Rainfall, heat and wind – the weather can have an adverse affect on your river cruising plans which can easily cause redirections, ship swaps and sometimes cancellations.
As with ocean cruising where hurricanes and high winds can force itinerary changes, the weather plays a huge part on determining just how smooth a sailing your river cruise will be.
Fortunately, most river cruises are straightforward and you enjoy visiting your ports of call as normal. However, on the occasions where the weather gets the better of your cruise line, here is a handy guide on what to expect when water levels affect your river cruise.
High water levels
During the spring, when snow melts, it rains more regularly and summer flash floods become a possibility, water levels rise and make a number of rivers impassable.
River cruise ships are built to meet strict requirements including height, width and draft. These are all determined by variables such as bridges they must pass beneath; locks they need to fit through; and the depth of rivers they sail along.
Excess water levels can tip these variables into a danger zone which alerts the crew that they can no longer sail as flooding has made it unsafe to continue. Most of this flooding is seen in April, though it can also affect sailings in May or June as the weather varies year to year.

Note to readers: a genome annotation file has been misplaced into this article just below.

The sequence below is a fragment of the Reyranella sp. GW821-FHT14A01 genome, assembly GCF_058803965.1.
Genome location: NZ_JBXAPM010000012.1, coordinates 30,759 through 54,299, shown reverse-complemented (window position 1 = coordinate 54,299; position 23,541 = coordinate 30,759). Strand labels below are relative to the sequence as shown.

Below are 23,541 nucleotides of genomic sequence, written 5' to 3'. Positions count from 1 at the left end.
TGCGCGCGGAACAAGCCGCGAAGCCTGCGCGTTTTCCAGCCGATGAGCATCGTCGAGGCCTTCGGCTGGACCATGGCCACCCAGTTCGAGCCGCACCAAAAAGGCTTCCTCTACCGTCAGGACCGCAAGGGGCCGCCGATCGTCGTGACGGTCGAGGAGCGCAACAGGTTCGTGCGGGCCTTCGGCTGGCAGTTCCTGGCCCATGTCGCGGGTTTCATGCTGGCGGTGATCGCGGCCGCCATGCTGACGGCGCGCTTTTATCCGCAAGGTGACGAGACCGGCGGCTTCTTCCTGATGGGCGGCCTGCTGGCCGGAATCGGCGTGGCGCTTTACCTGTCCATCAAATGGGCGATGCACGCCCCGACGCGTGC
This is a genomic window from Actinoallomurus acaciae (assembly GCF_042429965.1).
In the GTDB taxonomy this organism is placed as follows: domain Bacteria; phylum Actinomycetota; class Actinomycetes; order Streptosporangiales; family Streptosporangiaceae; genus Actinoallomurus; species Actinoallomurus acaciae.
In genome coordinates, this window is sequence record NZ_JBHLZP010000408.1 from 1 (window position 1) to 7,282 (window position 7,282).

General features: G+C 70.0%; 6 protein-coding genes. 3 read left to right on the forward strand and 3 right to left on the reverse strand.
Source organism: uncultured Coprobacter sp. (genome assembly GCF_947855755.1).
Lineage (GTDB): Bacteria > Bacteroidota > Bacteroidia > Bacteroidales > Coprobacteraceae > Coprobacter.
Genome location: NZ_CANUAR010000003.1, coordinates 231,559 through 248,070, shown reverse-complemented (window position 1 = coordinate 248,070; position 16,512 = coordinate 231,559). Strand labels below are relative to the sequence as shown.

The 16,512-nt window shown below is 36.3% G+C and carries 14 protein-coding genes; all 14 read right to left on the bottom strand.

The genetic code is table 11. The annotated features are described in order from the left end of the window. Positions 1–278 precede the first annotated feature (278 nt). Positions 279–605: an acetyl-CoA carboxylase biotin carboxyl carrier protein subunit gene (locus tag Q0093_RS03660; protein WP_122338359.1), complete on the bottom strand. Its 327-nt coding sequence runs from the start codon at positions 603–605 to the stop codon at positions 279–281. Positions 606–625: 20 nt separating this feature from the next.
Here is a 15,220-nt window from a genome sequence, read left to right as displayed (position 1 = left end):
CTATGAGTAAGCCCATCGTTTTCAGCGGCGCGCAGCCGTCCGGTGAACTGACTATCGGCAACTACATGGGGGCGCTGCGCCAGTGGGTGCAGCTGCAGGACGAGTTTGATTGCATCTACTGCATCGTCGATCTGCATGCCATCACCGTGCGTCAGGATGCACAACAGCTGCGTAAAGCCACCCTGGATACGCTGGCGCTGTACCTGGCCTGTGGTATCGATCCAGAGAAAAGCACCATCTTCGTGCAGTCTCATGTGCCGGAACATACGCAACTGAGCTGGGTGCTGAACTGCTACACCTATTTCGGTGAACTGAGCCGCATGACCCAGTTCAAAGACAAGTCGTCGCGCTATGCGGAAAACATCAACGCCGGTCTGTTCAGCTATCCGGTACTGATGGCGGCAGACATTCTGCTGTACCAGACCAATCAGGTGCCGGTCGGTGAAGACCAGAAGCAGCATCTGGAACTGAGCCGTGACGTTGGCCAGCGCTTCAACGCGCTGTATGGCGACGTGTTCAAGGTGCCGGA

What happens when the water levels are too high?
There are two options when river levels are too high: turn the remaining cruise into a bus tour or swap ships. Where cruise lines have a fleet of ships operating in similar destinations, passengers can be transferred from one ship to the other to then continue the remainder of the sailing. When this happens, the ships are mostly identical so passengers tend to stay in the same room number and carry on as normal.
Where there are no ships available, passengers will then reach the remaining ports by bus and stay overnight in hotels, or the cruise line would operate day trips from a central location.
River cruise lines will only look to cancel their sailings in extreme circumstances, but if you’re concerned about high water levels, we suggest booking before April and after June to avoid the possibility of reaching high water levels during your sailing.
Low water levels
As well as high levels, low water levels can be just as crippling for a river cruise ship. Low water typically occurs during hot periods of weather, usually from September to October when the summer season comes to an end.
When river levels are low it no longer allows river cruise ships to float without it grounding, making navigating impossible. The Elbe River is most common river to struggle with low levels as it already has a low water volume to begin with.
What happens when the water levels are too low?
When river water levels are too low, river cruise lines will often undertake the same measurements as with high water levels: turn to bus tours and hotel stays or swap ships. In some cases, passengers may be offloaded and ballast tanks will be emptied to lighten the ship for it to pass a particularly low patch, before reboarding when levels are more normal.